When I made the decision to go back into the workforce because of complete boredom, (and needing funding for all the books I had on my Amazon and BAM wish list) I gave up that everyday lifestyle for the crazy idea of owning my own business. It was a decision that has both ups and downs.

But enough of that for now. That is not why I am blogging today.

Today I would like to share with you something that is near and dear to my heart. Mental Health. Many family members have been diagnosed with bi-polar. From grandparents to children, it runs in my family. Why I have to ask? And why have I not been diagnosed with it? I have been diagnosed with several other mental health stigmas, but bi-polar has never been on my paperwork, except for the family history part of it.

Since I was a child I always felt like I was different. Maybe it was because growing up as a minority in NM made me feel different, or maybe because I just never felt like I really “fit in” to one particular clique. I kinda made my own, felt more comfortable that way. Sure I had a handful of friends, a few really good ones I still stay in contact with even today, but I always had, in the back of my mind, that I never really belonged to anything permanent. Why is that? I’ve been asked if someone told me that (no) or if I was made to feel that way (not really). I just have never understood that part of it which (partly) caused my childhood depression.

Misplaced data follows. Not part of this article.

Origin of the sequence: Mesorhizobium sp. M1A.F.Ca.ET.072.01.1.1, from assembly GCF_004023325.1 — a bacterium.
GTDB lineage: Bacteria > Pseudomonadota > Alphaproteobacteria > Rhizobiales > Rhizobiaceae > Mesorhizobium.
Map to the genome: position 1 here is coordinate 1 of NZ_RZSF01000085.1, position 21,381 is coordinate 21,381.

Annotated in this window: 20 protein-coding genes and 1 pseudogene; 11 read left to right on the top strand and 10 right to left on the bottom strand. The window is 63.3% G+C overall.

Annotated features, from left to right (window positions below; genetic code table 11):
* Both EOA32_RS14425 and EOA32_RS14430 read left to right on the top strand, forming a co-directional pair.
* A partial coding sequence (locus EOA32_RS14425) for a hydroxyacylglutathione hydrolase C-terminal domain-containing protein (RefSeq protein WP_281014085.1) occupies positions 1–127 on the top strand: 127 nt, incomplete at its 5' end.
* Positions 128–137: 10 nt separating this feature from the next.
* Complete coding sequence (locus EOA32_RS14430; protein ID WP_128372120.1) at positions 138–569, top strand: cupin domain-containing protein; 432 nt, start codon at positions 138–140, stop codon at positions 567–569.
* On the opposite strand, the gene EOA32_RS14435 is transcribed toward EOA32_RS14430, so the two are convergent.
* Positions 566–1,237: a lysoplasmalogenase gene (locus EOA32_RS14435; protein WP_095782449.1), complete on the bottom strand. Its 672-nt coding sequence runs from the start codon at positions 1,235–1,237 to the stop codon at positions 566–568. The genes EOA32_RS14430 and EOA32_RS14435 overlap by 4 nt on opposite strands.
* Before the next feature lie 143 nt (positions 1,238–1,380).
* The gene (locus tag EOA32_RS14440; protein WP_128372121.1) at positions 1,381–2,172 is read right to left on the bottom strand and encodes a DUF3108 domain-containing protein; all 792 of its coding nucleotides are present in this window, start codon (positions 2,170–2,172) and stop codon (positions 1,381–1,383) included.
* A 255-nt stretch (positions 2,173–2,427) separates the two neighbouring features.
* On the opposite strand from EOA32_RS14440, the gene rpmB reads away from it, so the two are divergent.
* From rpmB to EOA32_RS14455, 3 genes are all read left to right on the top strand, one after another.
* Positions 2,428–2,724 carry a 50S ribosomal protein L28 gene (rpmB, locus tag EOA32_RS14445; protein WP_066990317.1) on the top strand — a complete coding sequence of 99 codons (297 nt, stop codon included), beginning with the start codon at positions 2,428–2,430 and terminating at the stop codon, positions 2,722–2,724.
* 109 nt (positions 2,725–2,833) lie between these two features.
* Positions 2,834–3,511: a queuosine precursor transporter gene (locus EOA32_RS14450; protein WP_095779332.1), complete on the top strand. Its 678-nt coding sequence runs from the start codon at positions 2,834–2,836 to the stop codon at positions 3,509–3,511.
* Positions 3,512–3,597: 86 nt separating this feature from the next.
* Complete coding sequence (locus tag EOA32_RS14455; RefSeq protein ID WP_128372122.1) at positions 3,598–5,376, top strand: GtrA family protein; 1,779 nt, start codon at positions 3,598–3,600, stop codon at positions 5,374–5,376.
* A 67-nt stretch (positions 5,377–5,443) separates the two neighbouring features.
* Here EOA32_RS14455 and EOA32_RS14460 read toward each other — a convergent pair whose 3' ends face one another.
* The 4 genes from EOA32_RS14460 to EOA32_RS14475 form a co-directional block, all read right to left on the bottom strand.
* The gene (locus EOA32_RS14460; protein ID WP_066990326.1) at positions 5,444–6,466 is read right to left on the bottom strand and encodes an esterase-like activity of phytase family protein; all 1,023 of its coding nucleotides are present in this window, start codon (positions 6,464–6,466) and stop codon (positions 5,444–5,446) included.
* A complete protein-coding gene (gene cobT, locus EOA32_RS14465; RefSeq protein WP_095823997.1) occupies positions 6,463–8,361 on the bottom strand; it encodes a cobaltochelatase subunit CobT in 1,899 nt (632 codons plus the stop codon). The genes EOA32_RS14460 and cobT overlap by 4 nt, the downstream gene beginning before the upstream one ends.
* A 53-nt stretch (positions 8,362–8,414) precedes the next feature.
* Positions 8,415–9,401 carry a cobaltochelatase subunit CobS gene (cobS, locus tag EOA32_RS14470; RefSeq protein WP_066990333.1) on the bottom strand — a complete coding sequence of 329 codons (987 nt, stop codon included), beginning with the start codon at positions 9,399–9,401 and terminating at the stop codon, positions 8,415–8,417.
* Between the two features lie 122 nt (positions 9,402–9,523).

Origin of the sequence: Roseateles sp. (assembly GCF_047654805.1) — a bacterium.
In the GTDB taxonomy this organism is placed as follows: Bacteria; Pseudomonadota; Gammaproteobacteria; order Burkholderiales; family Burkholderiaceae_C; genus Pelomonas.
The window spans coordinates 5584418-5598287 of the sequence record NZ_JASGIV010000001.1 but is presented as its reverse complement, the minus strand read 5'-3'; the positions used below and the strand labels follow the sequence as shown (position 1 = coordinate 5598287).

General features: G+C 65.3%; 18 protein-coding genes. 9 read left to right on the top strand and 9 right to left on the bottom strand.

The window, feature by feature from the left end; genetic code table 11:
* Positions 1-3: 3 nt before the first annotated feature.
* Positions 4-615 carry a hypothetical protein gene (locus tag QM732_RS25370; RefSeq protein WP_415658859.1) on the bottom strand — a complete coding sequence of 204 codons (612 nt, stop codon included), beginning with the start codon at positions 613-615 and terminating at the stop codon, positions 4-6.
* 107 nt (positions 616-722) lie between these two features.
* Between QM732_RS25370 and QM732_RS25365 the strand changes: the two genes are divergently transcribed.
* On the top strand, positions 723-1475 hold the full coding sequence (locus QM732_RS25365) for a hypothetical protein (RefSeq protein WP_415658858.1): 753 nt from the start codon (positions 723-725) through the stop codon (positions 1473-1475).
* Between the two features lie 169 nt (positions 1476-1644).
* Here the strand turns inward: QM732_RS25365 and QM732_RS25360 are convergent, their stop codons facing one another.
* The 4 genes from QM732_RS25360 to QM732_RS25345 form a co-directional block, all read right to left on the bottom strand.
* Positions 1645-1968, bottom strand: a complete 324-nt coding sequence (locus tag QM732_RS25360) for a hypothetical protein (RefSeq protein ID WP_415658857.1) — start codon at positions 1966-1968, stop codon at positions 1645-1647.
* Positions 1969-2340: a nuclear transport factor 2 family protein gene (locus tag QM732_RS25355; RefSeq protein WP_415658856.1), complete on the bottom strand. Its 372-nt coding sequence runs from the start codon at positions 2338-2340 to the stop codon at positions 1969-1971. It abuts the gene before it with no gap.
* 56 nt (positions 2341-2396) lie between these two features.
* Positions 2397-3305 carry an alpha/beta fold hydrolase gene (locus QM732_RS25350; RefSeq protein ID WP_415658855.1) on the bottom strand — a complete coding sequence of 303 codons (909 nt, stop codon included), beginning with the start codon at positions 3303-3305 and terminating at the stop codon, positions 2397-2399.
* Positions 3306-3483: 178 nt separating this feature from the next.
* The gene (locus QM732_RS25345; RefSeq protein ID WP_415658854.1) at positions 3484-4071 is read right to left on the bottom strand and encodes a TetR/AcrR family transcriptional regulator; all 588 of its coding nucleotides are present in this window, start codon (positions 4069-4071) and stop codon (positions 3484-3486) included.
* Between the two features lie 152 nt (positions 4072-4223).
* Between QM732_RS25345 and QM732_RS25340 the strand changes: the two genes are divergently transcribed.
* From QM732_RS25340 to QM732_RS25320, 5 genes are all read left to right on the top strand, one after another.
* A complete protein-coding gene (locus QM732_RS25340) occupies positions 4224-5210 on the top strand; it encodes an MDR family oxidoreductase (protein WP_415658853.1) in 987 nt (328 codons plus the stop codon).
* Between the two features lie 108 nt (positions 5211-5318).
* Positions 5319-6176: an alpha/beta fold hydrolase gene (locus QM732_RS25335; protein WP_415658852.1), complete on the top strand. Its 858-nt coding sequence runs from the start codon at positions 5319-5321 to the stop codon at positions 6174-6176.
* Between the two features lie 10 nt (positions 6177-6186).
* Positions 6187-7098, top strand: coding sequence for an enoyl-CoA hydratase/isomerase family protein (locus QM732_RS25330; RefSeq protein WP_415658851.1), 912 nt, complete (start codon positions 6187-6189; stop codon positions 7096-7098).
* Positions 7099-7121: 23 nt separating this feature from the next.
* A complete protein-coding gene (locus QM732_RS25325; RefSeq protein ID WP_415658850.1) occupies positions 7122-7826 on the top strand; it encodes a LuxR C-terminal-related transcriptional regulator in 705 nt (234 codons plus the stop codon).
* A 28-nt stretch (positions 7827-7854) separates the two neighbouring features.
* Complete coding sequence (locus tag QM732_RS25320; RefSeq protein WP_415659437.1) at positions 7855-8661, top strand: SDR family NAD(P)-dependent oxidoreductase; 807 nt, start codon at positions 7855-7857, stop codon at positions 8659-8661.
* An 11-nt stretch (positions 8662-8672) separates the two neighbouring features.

As I was growing up, my grandmother was my main caregiver. She lived with us while my mom and dad worked. I would always do things with my dad like fishing, hunting, camping, anything outdoorsy. But looking back, I never really did much with my mother. She, at some point in my life, was diagnosed with bi-polar. If she wasn’t working, she was sleeping. If she wasn’t sleeping, she was always out doing other things. Never really bothered me until I was a mother myself, and was involved in my children’s activities, that I noticed this.